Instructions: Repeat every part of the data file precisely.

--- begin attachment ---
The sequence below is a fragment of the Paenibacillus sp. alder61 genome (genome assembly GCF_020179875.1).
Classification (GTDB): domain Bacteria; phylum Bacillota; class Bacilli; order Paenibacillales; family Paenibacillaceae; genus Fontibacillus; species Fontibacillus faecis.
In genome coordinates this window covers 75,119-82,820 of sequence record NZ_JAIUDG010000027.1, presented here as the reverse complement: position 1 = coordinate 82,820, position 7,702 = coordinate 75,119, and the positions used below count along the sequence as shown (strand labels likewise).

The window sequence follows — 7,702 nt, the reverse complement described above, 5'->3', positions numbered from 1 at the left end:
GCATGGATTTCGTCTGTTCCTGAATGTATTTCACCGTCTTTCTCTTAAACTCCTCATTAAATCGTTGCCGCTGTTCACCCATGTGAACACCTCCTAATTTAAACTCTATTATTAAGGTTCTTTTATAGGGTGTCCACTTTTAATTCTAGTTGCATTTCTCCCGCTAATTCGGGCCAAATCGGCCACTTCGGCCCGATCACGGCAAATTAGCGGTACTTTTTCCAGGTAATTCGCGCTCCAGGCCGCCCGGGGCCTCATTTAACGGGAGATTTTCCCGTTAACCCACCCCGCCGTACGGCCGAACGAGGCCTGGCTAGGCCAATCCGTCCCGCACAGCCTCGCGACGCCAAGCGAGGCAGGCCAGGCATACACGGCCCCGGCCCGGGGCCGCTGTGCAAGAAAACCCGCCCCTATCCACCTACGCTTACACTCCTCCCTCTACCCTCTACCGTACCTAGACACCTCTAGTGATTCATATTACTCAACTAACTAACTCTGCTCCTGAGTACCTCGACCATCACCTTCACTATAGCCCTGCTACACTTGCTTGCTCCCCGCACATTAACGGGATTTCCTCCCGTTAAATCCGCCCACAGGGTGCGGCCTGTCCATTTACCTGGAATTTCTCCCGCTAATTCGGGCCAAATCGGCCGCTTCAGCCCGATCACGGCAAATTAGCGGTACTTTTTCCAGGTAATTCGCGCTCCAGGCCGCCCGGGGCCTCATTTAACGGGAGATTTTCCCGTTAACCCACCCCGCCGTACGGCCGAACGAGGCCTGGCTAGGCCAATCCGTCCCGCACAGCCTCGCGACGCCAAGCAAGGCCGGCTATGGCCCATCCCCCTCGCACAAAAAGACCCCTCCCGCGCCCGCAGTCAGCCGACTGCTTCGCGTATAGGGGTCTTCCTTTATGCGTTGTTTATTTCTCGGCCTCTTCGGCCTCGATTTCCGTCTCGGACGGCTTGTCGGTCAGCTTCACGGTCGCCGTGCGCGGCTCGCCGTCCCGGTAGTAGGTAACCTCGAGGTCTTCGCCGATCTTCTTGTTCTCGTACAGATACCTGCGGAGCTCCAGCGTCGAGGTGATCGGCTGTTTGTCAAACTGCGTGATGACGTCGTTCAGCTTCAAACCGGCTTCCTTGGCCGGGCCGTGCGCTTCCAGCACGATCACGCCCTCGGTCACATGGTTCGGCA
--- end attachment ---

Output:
The sequence below is a fragment of the Paenibacillus sp. alder61 genome (genome assembly GCF_020179875.1).
Classification (GTDB): domain Bacteria; phylum Bacillota; class Bacilli; order Paenibacillales; family Paenibacillaceae; genus Fontibacillus; species Fontibacillus faecis.
In genome coordinates this window covers 75,119-82,820 of sequence record NZ_JAIUDG010000027.1, presented here as the reverse complement: position 1 = coordinate 82,820, position 7,702 = coordinate 75,119, and the positions used below count along the sequence as shown (strand labels likewise).

The window sequence follows — 7,702 nt, the reverse complement described above, 5'->3', positions numbered from 1 at the left end:
GCATGGATTTCGTCTGTTCCTGAATGTATTTCACCGTCTTTCTCTTAAACTCCTCATTAAATCGTTGCCGCTGTTCACCCATGTGAACACCTCCTAATTTAAACTCTATTATTAAGGTTCTTTTATAGGGTGTCCACTTTTAATTCTAGTTGCATTTCTCCCGCTAATTCGGGCCAAATCGGCCACTTCGGCCCGATCACGGCAAATTAGCGGTACTTTTTCCAGGTAATTCGCGCTCCAGGCCGCCCGGGGCCTCATTTAACGGGAGATTTTCCCGTTAACCCACCCCGCCGTACGGCCGAACGAGGCCTGGCTAGGCCAATCCGTCCCGCACAGCCTCGCGACGCCAAGCGAGGCAGGCCAGGCATACACGGCCCCGGCCCGGGGCCGCTGTGCAAGAAAACCCGCCCCTATCCACCTACGCTTACACTCCTCCCTCTACCCTCTACCGTACCTAGACACCTCTAGTGATTCATATTACTCAACTAACTAACTCTGCTCCTGAGTACCTCGACCATCACCTTCACTATAGCCCTGCTACACTTGCTTGCTCCCCGCACATTAACGGGATTTCCTCCCGTTAAATCCGCCCACAGGGTGCGGCCTGTCCATTTACCTGGAATTTCTCCCGCTAATTCGGGCCAAATCGGCCGCTTCAGCCCGATCACGGCAAATTAGCGGTACTTTTTCCAGGTAATTCGCGCTCCAGGCCGCCCGGGGCCTCATTTAACGGGAGATTTTCCCGTTAACCCACCCCGCCGTACGGCCGAACGAGGCCTGGCTAGGCCAATCCGTCCCGCACAGCCTCGCGACGCCAAGCAAGGCCGGCTATGGCCCATCCCCCTCGCACAAAAAGACCCCTCCCGCGCCCGCAGTCAGCCGACTGCTTCGCGTATAGGGGTCTTCCTTTATGCGTTGTTTATTTCTCGGCCTCTTCGGCCTCGATTTCCGTCTCGGACGGCTTGTCGGTCAGCTTCACGGTCGCCGTGCGCGGCTCGCCGTCCCGGTAGTAGGTAACCTCGAGGTCTTCGCCGATCTTCTTGTTCTCGTACAGATACCTGCGGAGCTCCAGCGTCGAGGTGATCGGCTGTTTGTCAAACTGCGTGATGACGTCGTTCAGCTTCAAACCGGCTTCCTTGGCCGGGCCGTGCGCTTCCAGCACGATCACGCCCTCGGTCACATGGTTCGGCA